Sacred Texts  Hinduism 

Krishna and the Gopis, from The Hindu Pantheon by Edward Moor, detail of plate 63 [1810] (Public Domain Image)

The Prem Sagur

of Lallu Lal

translated by W. Hollings


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The Prem Sagar was one of the first books published in modern Hindi, written in the Delhi dialect which was eventually adopted as one of the official national languages of India. It is the tale of the deeds of Krishna, the invincible avatar of Vishnu. Based on the tenth book of the Bhagavata Purana, the Prem Sagar, which means 'Ocean of Love,' (one of Krishna's epithets) was composed by Lallu Lal between 1804 and 1810. Lallu Lal's retelling of this traditional cycle of legends of Krishna is distinguished by naturalistic dialog and frank sensuality. The narrative overlaps with the Krishna section of the Vishnu Purana (also at this site). While the Prem Sagar is not considered part of Hindu scripture per se, it is popular because it makes this portion of the Purana narrative accessible to Hindi speakers who don't know Sanskrit.

Krishna is a complex character. His story is a huge mares' nest of archetypes and folklore motifs. He is spirited away to the countryside because of a prophecy of regicide, evading a massacre of innocents. In his youth he is the pastoral trickster, whose stunts eventually arouse the ire of the gods themselves. Part Coyote, Heracles, and Dionysus, the adolescent Krishna becomes the beloved of all of the women of the village, (chastely) consorting with all of them in turn. He battles monsters and demons in epic battles. As his destiny unfolds, he is lured into the city, where he overcomes the evil king in single combat, taking his place. As a ruler, Krishna is a mighty warrior with a plethora of gorgeous wives. However, he remains a man of the people. The royals constantly harp on his cow-herding origins. The mature Krishna showers spiritual and material rewards on his friends regardless of their place in the social hierarchy.

We don't know of any English translations of the Prem Sagur currently in print. There were at least two during the 19th century. This was the only one we were able to obtain. Hollings, who was apparently a British officer, translated the Prem Sagar into clear, modern English, and produced a lively, very readable version. The only minor hurdle for contemporary readers may be his use of ù, u, and occasionally ú to transcribe short a. Thus we get Krishnù for Krishna, Brahmù for Brahma, etc. He also uses ee for long i and oo for long u. In addition, he emulated Hindi's tendency to drop final vowels, which makes some of the names difficult to associate with the Sanskrit equivalent. However, as is the practice at this site, we have reproduced the original system of transcription as closely as possible.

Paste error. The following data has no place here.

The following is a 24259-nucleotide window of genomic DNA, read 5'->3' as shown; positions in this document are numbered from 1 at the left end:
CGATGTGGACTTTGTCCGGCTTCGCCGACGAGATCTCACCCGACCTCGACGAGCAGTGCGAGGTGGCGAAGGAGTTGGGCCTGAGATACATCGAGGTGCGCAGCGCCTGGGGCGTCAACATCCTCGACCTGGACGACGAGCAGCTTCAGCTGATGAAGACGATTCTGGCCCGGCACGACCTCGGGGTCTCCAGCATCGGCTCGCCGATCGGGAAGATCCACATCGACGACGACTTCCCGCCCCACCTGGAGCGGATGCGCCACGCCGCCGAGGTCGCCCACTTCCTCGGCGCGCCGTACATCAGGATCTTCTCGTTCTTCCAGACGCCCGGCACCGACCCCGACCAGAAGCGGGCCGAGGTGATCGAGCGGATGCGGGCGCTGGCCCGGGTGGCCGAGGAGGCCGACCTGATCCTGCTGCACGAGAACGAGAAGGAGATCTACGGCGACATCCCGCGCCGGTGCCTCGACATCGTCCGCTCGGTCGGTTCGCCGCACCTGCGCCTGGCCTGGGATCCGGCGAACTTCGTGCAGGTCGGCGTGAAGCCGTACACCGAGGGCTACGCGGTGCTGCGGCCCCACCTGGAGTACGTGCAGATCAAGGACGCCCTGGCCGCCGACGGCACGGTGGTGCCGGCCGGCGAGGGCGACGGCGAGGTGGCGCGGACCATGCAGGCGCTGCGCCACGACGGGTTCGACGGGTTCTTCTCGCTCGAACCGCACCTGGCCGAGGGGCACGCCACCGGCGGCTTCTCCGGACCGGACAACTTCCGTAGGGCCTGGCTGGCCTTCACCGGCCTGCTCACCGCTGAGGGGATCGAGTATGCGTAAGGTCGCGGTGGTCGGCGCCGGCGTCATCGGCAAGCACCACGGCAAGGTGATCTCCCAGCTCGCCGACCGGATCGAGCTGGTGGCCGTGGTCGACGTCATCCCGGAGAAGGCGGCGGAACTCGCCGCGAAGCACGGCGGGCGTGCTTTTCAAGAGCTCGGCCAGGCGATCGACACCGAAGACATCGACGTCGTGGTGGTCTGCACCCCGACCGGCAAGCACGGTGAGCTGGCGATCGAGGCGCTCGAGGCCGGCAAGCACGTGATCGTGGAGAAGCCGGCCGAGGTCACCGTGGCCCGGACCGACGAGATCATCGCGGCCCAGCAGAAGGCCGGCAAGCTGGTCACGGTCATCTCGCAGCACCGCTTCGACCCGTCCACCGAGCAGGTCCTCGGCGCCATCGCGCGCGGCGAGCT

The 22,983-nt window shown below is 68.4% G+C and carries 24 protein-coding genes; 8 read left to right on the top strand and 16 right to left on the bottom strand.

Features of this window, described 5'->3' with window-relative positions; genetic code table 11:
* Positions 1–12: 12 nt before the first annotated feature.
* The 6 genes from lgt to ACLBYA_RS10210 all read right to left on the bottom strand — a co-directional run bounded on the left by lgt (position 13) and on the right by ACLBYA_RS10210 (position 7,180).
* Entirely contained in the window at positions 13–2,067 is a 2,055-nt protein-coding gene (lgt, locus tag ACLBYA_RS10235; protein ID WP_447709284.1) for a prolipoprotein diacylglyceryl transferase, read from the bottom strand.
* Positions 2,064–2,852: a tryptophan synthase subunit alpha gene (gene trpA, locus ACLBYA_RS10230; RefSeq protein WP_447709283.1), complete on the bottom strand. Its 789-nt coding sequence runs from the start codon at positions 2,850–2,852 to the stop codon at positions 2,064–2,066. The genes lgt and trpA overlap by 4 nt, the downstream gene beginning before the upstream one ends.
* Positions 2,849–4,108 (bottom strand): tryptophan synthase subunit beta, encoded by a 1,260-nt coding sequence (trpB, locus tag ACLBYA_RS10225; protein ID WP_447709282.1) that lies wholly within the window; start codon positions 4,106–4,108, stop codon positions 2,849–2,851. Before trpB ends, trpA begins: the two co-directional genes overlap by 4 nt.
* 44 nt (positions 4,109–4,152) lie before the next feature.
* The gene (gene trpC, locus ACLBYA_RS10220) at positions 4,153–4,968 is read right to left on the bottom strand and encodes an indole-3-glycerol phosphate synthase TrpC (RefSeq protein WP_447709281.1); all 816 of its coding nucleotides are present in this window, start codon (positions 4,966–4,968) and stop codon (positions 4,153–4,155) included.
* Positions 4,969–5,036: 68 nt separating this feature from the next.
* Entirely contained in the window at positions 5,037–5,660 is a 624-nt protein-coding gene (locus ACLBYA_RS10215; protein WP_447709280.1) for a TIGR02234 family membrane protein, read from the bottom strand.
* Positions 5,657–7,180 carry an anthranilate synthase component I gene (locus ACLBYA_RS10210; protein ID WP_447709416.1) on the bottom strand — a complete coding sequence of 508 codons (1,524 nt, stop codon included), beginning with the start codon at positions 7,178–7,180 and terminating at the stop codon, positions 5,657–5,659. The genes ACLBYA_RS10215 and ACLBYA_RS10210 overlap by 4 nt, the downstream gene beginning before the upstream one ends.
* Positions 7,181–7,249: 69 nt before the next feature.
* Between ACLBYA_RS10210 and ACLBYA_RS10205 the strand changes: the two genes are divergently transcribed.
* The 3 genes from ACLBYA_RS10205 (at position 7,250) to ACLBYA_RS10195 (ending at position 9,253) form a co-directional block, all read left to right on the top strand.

Title Page
Preface to the Translation
Chapter I
Chapter II
Chapter III
Chapter IV
Chapter V
Chapter VI
Chapter VII
Chapter VIII
Chapter IX
Chapter X
Chapter XI
Chapter XII
Chapter XIII
Chapter XIV
Chapter XV
Chapter XVI
Chapter XVII
Chapter XVIII
Chapter XIX
Chapter XX
Chapter XXI
Chapter XXII
Chapter XXIII
Chapter XXIV
Chapter XXV
Chapter XXVI
Chapter XXVII
Chapter XXVIII
Chapter XXIX
Chapter XXX
Chapter XXXI
Chapter XXXII
Chapter XXXIII
Chapter XXXIV
Chapter XXXV
Chapter XXXVI
Chapter XXXVII
Chapter XXXIX
Chapter XL
Chapter XLI
Chapter XLII
Chapter XLIII
Chapter XLIV
Chapter XLV
Chapter XLVI
Chapter XLVII
Chapter XLVIII
Chapter XLIX
Chapter L
Chapter LI
Chapter LII
Chapter LIII
Chapter LIV
Chapter LV
Chapter LVI
Chapter LVII
Chapter LVIII
Chapter LIX
Chapter LX
Chapter LXI
Chapter LXII
Chapter LXIII
Chapter LXIV
Chapter LXV
Chapter LXVI
Chapter LXVII
Chapter LXVIII
Chapter LXIX
Chapter LXX
Chapter LXXI
Chapter LXXII
Chapter LXXIII
Chapter LXXIV
Chapter LXXV
Chapter LXXVI
Chapter LXXVII
Chapter LXXI
Chapter LXXX
Chapter LXXXI
Chapter LXXXII
Chapter LXXXIV
Chapter LXXXV
Chapter LXXXVI
Chapter LXXXIX
Chapter XC